Manufactured to headquarters in Alexandria on 13 Messidor (April 6, 1798) Year VI of the French Republic, or end Moharran, 1213 AH.

Signed Bonaparte.

Monday, August 9, 2010

La Marsellaise: a Napoleonic Song?

We all know the familiar tune of France's now-famous Anthem, La Marsellaise (or "The Song of Marseille, for those of us who aren't Francophones). I even find myself humming it as I type this.

The song has certainly had a lasting impact, but why?

Let's start with a look at the Song's beginnings in the Era of the Revolution and of Napoleon (This shouldn't surprise you; it's one of my favorite periods and I discuss it frequently). The creation of the song is credited to Claude de Lisle, and first showed up in 1792. Now, '92 is a hugely important year for Napoleonic purposes, because it's the beginning of the War of the First Coalition, and in a larger sense, the French Revolutionary Wars.

Early Republican armies were defeated at an alarmingly constant rate, as the leadership was exceptionally poor, especially against some of Europe's oldest and most well respected armies, mainly Prussians and Austrians, but also the oft forgotten early British and Spanish involvement, plus many minor Italian and German States. And all this is just during the first Coalition.

Despite these losses, the French Republic's victory at Valmy definitely struck a chord, and soon, La Marsellaise, which had first been sung by oe of the many National Guard units that had hastily been formed, soon found it's way into the army as a marching song, and to the civilian populace as well.

The song had a practical purpose for the politicians who ran the war as well; it served as an amazing source of propaganda, something that was urgently needed for the French revolutionary generals, some of whom were massively ignorant of military matters, so they had a new source of troops for the meat grinder which was the early war.

When, in 1793, levee en masse (Mass conscription, for those who haven't had the [dis]pleasure of hearing me rant at length about the French Revolutionary Army) was finally established, the song served as a rallying cry, insuring that, in a sense, the conscription was not even needed. The songs bombastic verses, which reflected invasion by foreign powers, prompted an upsurge in patriotism which inflated the army's size to the point where it greatly outnumbered the forces invading France.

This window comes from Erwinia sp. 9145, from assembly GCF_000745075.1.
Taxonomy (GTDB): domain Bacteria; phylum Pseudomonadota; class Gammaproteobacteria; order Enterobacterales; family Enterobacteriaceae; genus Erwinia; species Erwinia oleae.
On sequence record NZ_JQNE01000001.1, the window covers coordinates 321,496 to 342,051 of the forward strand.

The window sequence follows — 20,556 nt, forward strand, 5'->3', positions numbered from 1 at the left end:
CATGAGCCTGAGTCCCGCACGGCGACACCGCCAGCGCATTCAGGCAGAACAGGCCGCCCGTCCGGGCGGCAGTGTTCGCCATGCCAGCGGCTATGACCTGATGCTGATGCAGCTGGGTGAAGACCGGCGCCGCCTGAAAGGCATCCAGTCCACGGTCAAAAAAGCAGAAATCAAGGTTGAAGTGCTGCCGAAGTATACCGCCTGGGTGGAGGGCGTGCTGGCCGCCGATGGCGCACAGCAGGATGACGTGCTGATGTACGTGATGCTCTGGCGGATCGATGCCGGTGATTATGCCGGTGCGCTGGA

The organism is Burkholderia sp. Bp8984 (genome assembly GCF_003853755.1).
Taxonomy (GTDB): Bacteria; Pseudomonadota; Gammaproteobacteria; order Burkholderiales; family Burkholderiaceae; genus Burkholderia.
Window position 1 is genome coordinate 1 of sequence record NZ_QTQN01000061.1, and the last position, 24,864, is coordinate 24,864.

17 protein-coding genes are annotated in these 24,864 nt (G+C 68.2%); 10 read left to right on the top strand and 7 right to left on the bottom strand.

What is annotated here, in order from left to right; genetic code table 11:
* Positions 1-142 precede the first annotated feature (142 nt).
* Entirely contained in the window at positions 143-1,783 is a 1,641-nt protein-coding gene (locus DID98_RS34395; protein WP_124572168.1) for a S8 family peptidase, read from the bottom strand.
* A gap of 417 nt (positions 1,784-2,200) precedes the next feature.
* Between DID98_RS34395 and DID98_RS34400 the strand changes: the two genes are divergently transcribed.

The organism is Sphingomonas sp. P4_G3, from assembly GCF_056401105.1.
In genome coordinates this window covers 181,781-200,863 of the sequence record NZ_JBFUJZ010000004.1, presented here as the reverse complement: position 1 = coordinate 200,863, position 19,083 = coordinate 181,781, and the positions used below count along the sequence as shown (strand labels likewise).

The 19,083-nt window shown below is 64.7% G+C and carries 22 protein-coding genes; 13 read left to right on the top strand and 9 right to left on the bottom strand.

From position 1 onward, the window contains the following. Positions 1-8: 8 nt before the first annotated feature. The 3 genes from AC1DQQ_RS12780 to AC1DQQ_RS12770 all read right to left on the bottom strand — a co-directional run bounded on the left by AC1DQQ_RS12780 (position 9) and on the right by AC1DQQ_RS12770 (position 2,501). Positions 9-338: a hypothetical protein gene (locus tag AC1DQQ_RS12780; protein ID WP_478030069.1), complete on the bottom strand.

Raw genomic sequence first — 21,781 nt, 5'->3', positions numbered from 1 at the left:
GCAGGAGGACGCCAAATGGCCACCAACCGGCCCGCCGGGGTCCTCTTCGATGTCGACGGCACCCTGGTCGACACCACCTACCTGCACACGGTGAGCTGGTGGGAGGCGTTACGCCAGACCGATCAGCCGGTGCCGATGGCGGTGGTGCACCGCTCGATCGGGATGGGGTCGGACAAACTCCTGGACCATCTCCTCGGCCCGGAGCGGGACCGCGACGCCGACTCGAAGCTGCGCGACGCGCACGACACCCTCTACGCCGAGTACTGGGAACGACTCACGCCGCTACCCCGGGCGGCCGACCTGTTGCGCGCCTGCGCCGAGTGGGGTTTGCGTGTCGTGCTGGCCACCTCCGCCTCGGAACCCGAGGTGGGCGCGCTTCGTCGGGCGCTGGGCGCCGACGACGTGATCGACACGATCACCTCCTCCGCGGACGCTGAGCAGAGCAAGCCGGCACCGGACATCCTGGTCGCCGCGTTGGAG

Now, when we consider all of thi, there'sone thing that we forget, and it's a huge misconception the English speaking world has about La Marsellaise, and that's its association with Napoleon Bonaparte, Emperor of the French.

Probably thanks to Tchaikovsky's 1812 Overture , we tend to play the song in our minds whenever we see the little corporal on TV or read about him.

This is Wrong. I repeat, Wrong. I'm sorry to say, but this idea is just plain inaccurate.

La Marsellaise was, believe it or not, banned under the First French Empire. Probably because Napoleon (Or more likely Berthier, his Chief of Staff) thought the song was just too revolutionary. The leaders of the Empire had gone to a great deal of trouble to create stability, so why risk that by allowing a song so steeped in Revolutionary tradition?

That's not to say, however, that the Song wasn't sung during his reign. It most certinly was. Most of you know my favorite Napoleonic Sub-topic, the Peninsular conflict, and so I'll provide my example from there.

According to the Venerable Oman's History of the Peninsular War, and David Gates' The Spanish Ulcer, even one of Napoleon's Marshals liked to hear it.

The account goes that Marshal Victor, at the 1811 Battle of Barrosa in Spain, called for the Grande Armee's band to play the song. It was late in the battle, and Victor was hoping his converged Grenadier battalions could tip the scales in the French's favor, and so disreguarded the rules in order to play La Marsellaise. It's not particularly important, but Victor lost the battle, thus becoming the latest in the line of the Marshals to sully his reputation in the Peninsula.

(Hehe, since I'm a nationalist mood, that's what they get for going up against my Spaniard ancestors. Viva Fernando VII!)

It just goes to show you that you can't keep a catchy tune down, especially on the battlefield.

For your enjoyment, I've included the 1812 Overture so you can listen for the sequence that includes La Marsellaise.

Wednesday, February 24, 2010

Conquest of the Nile: The Egyptian Campaign Part 2 - Rule Brittania

British Involvement in Egypt: Trade and Naval Supremacy



Capt. Jack Aubrey: Do you want to see a guillotine in Piccadilly?
Crew: No!
Capt. Jack Aubrey: Want to call that raggedy-ass Napoleon your king?
Crew: No!

Capt. Jack Aubrey: You want your children to sing the "La Marseillaise?"

Crew: NO!


- Russell Crowe, Master and Commander (2003)































The Egyptian campaign' s most obvious purpose, besides bringing additional notoriety to the attention-craving Bonaparte, was attempting to cripple the trading power of Great Britain. This was easier said than done, however, as Britain wielded the most powerful Naval force in the world at the time.